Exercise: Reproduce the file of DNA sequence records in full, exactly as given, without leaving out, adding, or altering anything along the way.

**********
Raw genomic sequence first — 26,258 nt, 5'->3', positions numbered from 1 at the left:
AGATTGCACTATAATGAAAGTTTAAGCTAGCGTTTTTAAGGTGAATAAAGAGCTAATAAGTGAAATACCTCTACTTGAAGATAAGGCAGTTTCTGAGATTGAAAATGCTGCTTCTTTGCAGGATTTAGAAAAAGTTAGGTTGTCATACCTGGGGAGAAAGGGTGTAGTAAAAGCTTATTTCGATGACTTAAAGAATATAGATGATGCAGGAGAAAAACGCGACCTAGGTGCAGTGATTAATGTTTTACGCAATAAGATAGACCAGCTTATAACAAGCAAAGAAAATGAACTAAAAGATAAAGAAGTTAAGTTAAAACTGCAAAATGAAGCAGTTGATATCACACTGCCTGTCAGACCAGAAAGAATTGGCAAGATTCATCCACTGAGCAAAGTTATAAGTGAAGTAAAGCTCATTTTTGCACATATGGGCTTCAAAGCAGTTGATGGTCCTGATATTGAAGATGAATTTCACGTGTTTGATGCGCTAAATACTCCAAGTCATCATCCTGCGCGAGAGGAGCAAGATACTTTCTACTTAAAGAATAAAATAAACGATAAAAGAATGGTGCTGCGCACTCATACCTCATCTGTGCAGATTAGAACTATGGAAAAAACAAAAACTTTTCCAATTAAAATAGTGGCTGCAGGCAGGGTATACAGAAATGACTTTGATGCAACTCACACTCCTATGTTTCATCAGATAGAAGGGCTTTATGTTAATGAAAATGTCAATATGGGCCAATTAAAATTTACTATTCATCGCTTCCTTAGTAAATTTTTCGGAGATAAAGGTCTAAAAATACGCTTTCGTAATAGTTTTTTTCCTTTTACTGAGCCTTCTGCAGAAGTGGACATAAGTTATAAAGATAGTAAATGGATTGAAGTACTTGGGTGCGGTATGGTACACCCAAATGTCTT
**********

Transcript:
Raw genomic sequence first — 26,258 nt, 5'->3', positions numbered from 1 at the left:
AGATTGCACTATAATGAAAGTTTAAGCTAGCGTTTTTAAGGTGAATAAAGAGCTAATAAGTGAAATACCTCTACTTGAAGATAAGGCAGTTTCTGAGATTGAAAATGCTGCTTCTTTGCAGGATTTAGAAAAAGTTAGGTTGTCATACCTGGGGAGAAAGGGTGTAGTAAAAGCTTATTTCGATGACTTAAAGAATATAGATGATGCAGGAGAAAAACGCGACCTAGGTGCAGTGATTAATGTTTTACGCAATAAGATAGACCAGCTTATAACAAGCAAAGAAAATGAACTAAAAGATAAAGAAGTTAAGTTAAAACTGCAAAATGAAGCAGTTGATATCACACTGCCTGTCAGACCAGAAAGAATTGGCAAGATTCATCCACTGAGCAAAGTTATAAGTGAAGTAAAGCTCATTTTTGCACATATGGGCTTCAAAGCAGTTGATGGTCCTGATATTGAAGATGAATTTCACGTGTTTGATGCGCTAAATACTCCAAGTCATCATCCTGCGCGAGAGGAGCAAGATACTTTCTACTTAAAGAATAAAATAAACGATAAAAGAATGGTGCTGCGCACTCATACCTCATCTGTGCAGATTAGAACTATGGAAAAAACAAAAACTTTTCCAATTAAAATAGTGGCTGCAGGCAGGGTATACAGAAATGACTTTGATGCAACTCACACTCCTATGTTTCATCAGATAGAAGGGCTTTATGTTAATGAAAATGTCAATATGGGCCAATTAAAATTTACTATTCATCGCTTCCTTAGTAAATTTTTCGGAGATAAAGGTCTAAAAATACGCTTTCGTAATAGTTTTTTTCCTTTTACTGAGCCTTCTGCAGAAGTGGACATAAGTTATAAAGATAGTAAATGGATTGAAGTACTTGGGTGCGGTATGGTACACCCAAATGTCTT